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The Company, which commenced trading shortly after its incorporation, was formed as a vehicle for the provision of digital media services.

The Company developed subscription-based online magazines.  These included a quarterly magazine owned by a third party that publicised specialist high-end watches, and a rugby magazine owned by one of director’s.

Despite attracting the above contracts, the Company remained unable to turn a significant level of profit.  Subscriber numbers were not as high as anticipated, with efforts to secure readers, such as the offering discounts largely unsuccessful.  The Company’s attempts to sell advertising space, which was considered key to boosting its income, similarly failed, with the Company being unable to generate interest even by offering it free of charge.

The Company was then contracted to produce a British Motor Heritage magazine, designing, editing and publishing physical copies alongside an online version.  Unfortunately, there was a dispute between two of the company’s directors which resulted in disruption to the business and eventually the resignation of one of the directors.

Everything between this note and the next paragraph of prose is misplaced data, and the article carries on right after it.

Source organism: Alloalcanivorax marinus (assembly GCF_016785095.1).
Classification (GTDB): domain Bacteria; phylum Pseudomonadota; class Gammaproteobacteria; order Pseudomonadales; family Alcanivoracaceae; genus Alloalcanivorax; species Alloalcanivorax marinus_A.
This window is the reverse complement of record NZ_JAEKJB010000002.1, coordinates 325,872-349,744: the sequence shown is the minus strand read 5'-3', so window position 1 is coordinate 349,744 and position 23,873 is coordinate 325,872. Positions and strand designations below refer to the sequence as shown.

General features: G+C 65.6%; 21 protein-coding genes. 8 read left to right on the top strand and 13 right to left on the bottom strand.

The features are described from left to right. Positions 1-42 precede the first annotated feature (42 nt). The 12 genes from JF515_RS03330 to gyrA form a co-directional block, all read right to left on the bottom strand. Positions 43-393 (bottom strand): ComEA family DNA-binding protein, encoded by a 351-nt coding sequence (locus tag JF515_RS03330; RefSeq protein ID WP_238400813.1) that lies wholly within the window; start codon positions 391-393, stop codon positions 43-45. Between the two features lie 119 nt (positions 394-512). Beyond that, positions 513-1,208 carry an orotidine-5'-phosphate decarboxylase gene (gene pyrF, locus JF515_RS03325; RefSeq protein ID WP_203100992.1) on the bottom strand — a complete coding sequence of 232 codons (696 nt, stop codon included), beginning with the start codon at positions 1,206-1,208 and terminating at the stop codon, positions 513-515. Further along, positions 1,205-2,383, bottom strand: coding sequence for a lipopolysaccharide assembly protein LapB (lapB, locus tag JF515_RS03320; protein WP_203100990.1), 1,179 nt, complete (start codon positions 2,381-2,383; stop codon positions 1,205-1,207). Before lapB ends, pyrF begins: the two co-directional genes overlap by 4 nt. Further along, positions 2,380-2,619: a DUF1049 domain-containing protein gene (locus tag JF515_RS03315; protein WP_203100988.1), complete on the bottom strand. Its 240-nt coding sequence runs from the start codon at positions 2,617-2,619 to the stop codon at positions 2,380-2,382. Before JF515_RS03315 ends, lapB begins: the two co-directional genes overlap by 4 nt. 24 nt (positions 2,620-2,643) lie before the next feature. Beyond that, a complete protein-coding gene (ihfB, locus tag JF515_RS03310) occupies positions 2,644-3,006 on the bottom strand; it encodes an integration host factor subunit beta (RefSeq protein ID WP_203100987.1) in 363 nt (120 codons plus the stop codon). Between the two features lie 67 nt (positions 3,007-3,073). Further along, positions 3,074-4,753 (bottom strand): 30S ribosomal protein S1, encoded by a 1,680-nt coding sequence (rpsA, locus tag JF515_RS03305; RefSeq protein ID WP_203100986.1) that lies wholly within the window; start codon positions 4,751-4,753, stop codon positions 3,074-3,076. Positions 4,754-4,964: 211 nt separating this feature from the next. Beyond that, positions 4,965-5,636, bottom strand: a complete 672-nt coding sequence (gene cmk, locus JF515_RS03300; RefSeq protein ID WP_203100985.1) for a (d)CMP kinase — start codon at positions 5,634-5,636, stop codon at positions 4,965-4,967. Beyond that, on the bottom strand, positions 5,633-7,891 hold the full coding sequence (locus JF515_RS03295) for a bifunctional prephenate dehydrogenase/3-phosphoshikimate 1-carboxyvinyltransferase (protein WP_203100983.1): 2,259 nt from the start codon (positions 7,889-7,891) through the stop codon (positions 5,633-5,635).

On hearing of the resignation, the British Motor Heritage, decided to terminate the contract and take the project elsewhere. Thereafter, the Company effectively ceased to trade, as although several future projects were promised, including the possibility of undertaking work for an event company, no further contracts came to fruition.

The company were recommended to seek the advice of AABRS, who concluded that a valuation of the remaining contracts was required. However, in the meantime, the recommendation was that the company was to be placed into liquidation.

Should you have any further queries in relation to this case study, please contact Alan Simon on 020 8444 2000 or email as@aabrs.com.

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